Ming Tombs


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The Ming Tombs, located at the base of Tianshou Mountain, are about fifty kilometers away from Beijing. These thirteen imperial tombs are built into the side of the mountain, creating a majestic and impressive collection of mausoleums. Established in 1409, these tombs have a history spanning over 300 to 600 years and across 40 square kilometers. The site is not only the largest imperial tomb complex in China, but in the entire world, housing the most tombs of emperors and empresses.

The Ming Tombs, collectively referring to the imperial mausoleums of the thirteen emperors after the Ming Dynasty relocated the capital to Beijing, include the Changling (Emperor Chengzu), Xianling (Emperor Renzong), Jingling (Emperor Xuanzong), Yuling (Emperor Yingzong), Maoling (Emperor Xianzong), Tailing (Emperor Xiaozong), Kangling (Emperor Wuzong), Yongling (Emperor Shizong), Zhaoling (Emperor Muzong), Dingling (Emperor Shenzong), Qingling (Emperor Guangzong), Deling (Emperor Xizong), and Siling (Emperor Sizong). Hence, they are known as the Thirteen Tombs. In 2003, the Ming Tombs were inscribed on the UNESCO World Heritage List. The scenic spots open to the public in the area are Changling, Zhaoling, Dingling, and Shenlu ("the Spirit Way"). It is one of the best-preserved imperial tomb complexes in China's history, and in 2011, China National Tourism Administration designated the Ming Tombs Scenic Area as a national 5A-level tourist attraction.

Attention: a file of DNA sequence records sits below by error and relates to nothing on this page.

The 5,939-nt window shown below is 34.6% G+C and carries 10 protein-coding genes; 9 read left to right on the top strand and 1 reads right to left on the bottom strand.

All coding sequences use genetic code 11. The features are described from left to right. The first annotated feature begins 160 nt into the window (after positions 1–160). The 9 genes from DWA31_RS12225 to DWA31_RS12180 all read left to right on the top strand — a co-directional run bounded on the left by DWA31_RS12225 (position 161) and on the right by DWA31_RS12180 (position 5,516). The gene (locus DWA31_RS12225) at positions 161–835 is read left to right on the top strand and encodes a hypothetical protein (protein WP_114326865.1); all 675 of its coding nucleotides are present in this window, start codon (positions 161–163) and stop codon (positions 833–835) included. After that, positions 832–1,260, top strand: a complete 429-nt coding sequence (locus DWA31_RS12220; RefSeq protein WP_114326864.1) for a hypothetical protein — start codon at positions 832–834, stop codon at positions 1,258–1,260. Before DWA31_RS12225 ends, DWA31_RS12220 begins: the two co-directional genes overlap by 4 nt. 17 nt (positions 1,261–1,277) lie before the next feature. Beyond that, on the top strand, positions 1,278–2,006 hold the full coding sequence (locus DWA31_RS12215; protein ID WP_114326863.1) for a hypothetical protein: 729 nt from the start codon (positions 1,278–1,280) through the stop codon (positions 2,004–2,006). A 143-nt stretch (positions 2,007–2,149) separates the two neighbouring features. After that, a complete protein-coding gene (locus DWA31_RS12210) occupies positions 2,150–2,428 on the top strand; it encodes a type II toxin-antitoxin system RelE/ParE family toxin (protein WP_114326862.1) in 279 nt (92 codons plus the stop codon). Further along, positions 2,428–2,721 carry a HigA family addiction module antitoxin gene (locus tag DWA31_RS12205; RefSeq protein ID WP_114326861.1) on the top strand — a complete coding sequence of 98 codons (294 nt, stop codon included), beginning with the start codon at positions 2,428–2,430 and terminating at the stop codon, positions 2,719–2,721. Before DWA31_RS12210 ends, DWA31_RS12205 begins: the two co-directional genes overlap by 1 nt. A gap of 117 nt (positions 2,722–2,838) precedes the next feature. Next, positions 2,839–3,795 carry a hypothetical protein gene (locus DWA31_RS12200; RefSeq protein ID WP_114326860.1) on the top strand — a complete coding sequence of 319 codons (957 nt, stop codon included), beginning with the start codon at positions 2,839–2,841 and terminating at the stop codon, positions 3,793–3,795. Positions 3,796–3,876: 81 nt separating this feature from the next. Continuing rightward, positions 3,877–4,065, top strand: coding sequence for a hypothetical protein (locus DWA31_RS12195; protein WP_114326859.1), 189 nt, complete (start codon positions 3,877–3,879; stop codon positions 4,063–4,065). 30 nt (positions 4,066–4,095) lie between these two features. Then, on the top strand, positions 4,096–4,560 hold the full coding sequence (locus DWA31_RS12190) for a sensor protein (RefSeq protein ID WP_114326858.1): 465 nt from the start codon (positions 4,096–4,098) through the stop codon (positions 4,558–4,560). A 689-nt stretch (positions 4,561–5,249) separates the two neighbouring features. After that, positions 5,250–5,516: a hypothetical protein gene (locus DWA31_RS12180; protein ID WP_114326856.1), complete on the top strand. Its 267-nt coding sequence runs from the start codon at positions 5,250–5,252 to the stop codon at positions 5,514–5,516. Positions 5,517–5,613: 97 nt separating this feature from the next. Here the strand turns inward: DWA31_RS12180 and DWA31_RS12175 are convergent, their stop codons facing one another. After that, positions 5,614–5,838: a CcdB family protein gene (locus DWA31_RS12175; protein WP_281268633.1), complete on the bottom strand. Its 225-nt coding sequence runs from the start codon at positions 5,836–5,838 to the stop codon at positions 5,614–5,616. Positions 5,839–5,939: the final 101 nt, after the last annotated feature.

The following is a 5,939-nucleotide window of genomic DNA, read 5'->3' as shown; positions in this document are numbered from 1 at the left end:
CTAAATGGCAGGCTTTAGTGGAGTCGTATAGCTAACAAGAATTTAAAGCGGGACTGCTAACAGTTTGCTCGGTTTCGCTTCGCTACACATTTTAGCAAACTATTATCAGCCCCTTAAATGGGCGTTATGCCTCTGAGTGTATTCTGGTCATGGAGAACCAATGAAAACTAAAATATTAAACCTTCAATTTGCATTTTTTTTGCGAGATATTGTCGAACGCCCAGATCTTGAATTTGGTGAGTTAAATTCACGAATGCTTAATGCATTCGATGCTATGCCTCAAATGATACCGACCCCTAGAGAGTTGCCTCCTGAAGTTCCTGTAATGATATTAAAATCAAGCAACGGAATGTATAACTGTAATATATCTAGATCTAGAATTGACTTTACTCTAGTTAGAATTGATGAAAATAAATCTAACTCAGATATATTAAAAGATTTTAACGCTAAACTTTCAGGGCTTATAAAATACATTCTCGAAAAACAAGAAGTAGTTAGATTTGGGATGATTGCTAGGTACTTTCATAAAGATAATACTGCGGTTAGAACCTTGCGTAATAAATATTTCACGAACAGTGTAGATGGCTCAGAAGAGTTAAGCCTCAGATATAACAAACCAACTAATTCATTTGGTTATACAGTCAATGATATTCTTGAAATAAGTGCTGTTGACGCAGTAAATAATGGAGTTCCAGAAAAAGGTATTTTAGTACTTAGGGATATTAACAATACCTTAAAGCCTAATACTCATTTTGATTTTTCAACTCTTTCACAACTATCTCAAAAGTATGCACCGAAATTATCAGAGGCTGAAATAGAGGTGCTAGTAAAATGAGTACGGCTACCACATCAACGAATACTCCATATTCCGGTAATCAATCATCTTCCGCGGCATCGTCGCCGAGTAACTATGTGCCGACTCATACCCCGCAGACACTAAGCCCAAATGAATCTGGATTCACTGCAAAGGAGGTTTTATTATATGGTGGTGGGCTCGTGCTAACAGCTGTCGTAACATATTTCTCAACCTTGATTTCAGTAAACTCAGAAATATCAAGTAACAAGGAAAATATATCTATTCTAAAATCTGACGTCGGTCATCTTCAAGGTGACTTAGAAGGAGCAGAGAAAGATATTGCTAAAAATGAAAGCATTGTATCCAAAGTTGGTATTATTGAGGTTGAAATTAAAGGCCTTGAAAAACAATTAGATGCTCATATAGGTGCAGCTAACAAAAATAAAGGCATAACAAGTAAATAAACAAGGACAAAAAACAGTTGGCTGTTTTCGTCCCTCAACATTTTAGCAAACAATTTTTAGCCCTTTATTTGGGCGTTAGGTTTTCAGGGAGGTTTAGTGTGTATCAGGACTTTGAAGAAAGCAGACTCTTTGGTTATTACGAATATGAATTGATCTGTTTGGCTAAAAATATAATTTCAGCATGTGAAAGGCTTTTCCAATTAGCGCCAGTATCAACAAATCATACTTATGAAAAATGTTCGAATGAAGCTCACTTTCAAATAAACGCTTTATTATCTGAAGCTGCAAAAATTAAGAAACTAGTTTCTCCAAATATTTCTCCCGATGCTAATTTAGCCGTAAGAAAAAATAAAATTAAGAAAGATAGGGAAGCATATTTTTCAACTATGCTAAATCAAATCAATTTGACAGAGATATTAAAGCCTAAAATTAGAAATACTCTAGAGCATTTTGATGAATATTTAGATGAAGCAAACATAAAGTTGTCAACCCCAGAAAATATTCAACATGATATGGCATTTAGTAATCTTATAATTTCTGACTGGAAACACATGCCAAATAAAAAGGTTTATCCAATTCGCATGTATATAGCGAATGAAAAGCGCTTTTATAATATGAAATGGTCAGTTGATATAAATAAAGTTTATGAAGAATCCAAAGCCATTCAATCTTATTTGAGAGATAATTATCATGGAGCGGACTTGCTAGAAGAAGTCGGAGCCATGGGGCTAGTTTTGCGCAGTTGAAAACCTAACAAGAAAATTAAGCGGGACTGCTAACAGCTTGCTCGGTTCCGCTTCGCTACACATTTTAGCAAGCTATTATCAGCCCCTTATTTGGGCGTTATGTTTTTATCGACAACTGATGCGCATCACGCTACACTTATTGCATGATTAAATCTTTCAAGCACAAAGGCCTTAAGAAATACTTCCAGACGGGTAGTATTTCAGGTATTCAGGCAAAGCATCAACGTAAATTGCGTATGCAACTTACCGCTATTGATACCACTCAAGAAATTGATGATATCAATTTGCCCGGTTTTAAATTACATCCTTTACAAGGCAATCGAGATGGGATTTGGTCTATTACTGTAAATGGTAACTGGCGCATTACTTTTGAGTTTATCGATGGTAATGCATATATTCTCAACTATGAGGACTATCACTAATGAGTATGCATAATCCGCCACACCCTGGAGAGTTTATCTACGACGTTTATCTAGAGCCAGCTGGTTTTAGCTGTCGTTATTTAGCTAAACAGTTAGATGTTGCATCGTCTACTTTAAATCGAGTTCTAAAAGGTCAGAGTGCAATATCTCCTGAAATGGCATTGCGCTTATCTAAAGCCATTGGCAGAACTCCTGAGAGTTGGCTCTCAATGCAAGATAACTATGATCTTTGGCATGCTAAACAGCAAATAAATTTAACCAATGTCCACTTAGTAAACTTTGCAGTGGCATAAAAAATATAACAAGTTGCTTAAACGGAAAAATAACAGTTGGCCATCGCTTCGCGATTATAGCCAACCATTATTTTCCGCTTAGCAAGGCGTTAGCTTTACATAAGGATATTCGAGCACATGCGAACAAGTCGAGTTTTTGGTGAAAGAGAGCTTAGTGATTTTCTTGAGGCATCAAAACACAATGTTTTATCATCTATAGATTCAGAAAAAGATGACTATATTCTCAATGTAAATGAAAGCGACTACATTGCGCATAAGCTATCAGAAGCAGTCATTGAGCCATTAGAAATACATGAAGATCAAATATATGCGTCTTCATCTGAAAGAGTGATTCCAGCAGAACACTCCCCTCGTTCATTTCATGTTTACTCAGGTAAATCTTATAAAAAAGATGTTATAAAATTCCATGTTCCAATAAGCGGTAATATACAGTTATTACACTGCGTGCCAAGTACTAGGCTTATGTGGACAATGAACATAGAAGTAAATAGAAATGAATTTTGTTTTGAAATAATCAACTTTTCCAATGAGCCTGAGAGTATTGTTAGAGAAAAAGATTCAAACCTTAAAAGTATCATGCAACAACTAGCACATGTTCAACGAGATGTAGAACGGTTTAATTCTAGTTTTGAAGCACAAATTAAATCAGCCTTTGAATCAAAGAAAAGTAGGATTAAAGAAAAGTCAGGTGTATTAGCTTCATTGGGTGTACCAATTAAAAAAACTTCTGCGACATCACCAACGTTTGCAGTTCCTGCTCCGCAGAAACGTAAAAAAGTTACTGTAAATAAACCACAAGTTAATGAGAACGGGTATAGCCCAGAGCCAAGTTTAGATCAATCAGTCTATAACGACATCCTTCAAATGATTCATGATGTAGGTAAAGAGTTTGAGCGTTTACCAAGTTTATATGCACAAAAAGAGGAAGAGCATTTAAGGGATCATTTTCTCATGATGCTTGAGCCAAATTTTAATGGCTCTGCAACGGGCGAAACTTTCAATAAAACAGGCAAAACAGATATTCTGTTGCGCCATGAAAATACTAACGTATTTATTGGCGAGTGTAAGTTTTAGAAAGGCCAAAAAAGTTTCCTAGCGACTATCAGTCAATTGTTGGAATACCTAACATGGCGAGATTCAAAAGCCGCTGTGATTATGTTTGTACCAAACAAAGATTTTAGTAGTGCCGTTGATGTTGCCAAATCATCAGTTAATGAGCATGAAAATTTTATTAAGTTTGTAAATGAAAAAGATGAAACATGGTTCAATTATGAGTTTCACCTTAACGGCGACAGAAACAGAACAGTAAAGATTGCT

As a remarkable representation of ancient Chinese imperial tombs, the Ming Tombs showcase China's rich cultural heritage. Foreign experts have praised the layout of these tombs, which are constructed into the mountainside. Renowned British historian Joseph Needham once remarked that the imperial tombs in China represented such a significant architectural achievement that the entire layout was perhaps the greatest example of integrating architecture and landscape art. He described the Ming Tombs as the "greatest masterpiece", noting that "from the gate tower, one can admire the scenery of the entire valley and contemplate its solemn spectacle on an organic plane, where all buildings blend harmoniously with the landscape. It's a demonstration of the wisdom of the people, skillfully expressed by architects and builders". American urban planner Edmund N·Bacon also highly praised the artistic achievements of the Ming Tombs, stating that "the tombs of the Ming emperors are the most magnificent examples of 'motion' in architecture". He emphasized, "The layout of the tomb complexes built into the mountainside is magnificent, utilizing the entire space within the valley to commemorate the deceased monarchs." They vividly depicted the seamless integration of Ming Tombs architecture with the natural landscape.

(Source: Visitbeijing.com.cn)